The buzz surrounding Mobilize 09 continued to build this week with the news that mobile software guru Andy Rubin will join Om for a fireside chat at the Sept. 10 event in San Francisco. Rubin, who helped create Google’s mobile OS company before becoming the company’s vice president of engineering, joins an impressive speaker list that includes T-Mobile USA CTO Cole Brodman and Motorola co-CEO Sanjay Jha, who will launch the OEM’s lineup of Android phones. If you’re interested in attending — and I’m looking forward to meeting many of you at the show — please visit our registration page to buy tickets.
Earlier this morning, I got a chance to catch up with Dr. Sanjay Jha, co-CEO of Motorola (s MOT), soon after his company reported earnings (they met Wall Street’s modest expectations) to talk about everything from the state of the mobile market to prospects for Motorola. I will write all that up in a longer post, but there was one part of the conversation that stuck with me as it was very telling about the momentum around Google’s Android and the detrimental impact it’s having on Microsoft’s Windows Mobile. Read More about Is Google’s Android Killing Windows Mobile?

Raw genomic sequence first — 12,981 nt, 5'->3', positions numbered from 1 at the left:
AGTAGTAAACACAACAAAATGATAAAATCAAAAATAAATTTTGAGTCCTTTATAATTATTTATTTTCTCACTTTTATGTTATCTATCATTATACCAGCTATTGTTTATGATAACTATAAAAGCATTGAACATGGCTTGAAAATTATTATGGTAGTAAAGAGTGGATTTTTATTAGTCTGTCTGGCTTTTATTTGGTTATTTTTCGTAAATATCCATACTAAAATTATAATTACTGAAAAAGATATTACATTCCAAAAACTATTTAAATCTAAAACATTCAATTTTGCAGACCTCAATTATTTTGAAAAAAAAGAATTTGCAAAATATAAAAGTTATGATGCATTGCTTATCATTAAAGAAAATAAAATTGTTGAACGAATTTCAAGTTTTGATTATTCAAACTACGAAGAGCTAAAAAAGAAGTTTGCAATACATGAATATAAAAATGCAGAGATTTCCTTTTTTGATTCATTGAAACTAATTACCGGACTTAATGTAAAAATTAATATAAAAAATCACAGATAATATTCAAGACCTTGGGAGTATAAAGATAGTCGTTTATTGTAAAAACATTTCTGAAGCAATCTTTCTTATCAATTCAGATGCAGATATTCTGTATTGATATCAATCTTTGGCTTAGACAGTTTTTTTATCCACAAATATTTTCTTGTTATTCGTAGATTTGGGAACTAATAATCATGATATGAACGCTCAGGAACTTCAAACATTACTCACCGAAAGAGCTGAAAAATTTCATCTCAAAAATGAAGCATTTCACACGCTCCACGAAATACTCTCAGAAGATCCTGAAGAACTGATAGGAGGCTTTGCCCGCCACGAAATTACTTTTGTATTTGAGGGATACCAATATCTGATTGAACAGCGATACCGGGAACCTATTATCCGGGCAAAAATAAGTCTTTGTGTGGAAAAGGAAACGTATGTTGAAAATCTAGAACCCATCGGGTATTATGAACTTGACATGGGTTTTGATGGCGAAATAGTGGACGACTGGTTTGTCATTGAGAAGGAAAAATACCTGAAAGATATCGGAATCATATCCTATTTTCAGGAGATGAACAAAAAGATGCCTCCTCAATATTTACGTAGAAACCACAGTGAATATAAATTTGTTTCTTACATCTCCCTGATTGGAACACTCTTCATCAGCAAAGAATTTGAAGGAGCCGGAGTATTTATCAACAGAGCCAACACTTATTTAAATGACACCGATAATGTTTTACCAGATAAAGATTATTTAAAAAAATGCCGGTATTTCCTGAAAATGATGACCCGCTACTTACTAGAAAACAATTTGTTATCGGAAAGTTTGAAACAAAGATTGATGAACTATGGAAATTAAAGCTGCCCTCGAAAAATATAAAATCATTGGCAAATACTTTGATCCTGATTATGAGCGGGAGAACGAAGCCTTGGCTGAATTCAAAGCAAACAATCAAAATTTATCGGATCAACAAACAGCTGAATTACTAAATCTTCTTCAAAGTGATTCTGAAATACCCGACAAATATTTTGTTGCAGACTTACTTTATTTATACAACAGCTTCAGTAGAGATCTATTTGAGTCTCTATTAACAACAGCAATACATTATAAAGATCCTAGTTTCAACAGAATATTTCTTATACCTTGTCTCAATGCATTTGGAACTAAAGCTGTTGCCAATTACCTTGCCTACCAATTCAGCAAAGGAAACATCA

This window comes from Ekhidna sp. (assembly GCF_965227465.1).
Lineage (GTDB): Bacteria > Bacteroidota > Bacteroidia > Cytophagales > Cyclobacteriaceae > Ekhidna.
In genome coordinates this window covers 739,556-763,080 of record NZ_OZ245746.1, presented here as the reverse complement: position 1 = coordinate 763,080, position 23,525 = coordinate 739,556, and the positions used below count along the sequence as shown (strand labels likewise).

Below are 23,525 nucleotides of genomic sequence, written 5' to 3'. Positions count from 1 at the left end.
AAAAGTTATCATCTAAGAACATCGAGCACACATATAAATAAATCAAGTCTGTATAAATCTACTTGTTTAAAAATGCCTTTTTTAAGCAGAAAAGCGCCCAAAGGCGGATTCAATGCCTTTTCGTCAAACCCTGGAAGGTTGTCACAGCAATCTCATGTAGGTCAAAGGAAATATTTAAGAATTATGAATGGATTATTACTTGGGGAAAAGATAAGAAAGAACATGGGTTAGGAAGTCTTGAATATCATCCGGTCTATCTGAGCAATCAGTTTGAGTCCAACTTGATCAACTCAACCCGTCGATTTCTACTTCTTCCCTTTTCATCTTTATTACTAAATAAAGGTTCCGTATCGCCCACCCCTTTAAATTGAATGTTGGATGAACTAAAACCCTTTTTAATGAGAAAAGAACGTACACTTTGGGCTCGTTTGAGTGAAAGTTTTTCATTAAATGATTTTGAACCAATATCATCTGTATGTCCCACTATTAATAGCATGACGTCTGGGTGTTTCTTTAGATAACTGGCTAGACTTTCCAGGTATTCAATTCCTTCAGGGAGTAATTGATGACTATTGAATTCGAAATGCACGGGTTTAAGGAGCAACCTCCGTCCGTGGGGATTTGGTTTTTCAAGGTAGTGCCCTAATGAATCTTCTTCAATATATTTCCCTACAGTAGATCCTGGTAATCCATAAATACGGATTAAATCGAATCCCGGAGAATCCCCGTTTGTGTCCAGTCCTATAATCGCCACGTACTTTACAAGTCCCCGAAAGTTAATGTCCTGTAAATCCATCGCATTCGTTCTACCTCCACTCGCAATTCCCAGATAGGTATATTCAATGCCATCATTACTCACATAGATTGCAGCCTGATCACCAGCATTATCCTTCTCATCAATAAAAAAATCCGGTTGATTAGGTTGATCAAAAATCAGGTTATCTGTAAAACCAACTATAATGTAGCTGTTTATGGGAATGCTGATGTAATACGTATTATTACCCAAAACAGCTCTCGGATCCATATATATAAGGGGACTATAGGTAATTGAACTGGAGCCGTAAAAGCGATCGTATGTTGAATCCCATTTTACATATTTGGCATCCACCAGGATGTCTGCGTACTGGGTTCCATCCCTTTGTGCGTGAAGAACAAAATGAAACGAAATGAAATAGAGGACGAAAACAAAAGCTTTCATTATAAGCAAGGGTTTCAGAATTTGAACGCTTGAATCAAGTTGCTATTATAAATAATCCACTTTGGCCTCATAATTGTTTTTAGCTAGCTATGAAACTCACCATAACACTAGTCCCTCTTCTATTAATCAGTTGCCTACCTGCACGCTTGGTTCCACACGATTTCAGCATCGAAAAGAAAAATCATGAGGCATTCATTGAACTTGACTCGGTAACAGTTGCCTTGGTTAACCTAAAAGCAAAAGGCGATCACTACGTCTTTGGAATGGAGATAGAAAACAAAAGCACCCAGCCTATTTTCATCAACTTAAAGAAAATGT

It might just be a burst of people playing with their new, fancy toy, but it appears the the new iPhone 3GS, the first Apple (s aapl) phone to enable mobile video capture, is already affecting web video in a big way. YouTube (s GOOG), the world’s biggest user-generated video site, said the iPhone was responsible for more than half of its mobile uploads in the last week.
YouTube said today mobile video is an “exponentially” growing part of its site. In the last six months, uploads from mobile phones to YouTube have increased 1,700 percent. Since last Friday, when the iPhone 3GS was release, video uploads are up 400 percent per day.
Those are impressive numbers, but they’re growth floating out there in space without axes. YouTube declined to disclose a breakdown of mobile uploads by devices, the total number of mobile uploads it sees, or what percent of all its uploads are from mobile phones.
YouTube is likely to monetize very few mobile uploads, since it only runs ads on videos created by partners who regularly produce videos that attract thousands of viewers. Mobile video tends towards the off-the-cuff and personal. Not to say those videos aren’t valuable to the people who make them, and in some instances of citizen journalism or viral hits, a much broader audience.
Fallout from Motorola (NYSE: MOT) CEO Sanjay Jha
Motorola (NYSE: MOT) co-CEO Sanjay Jha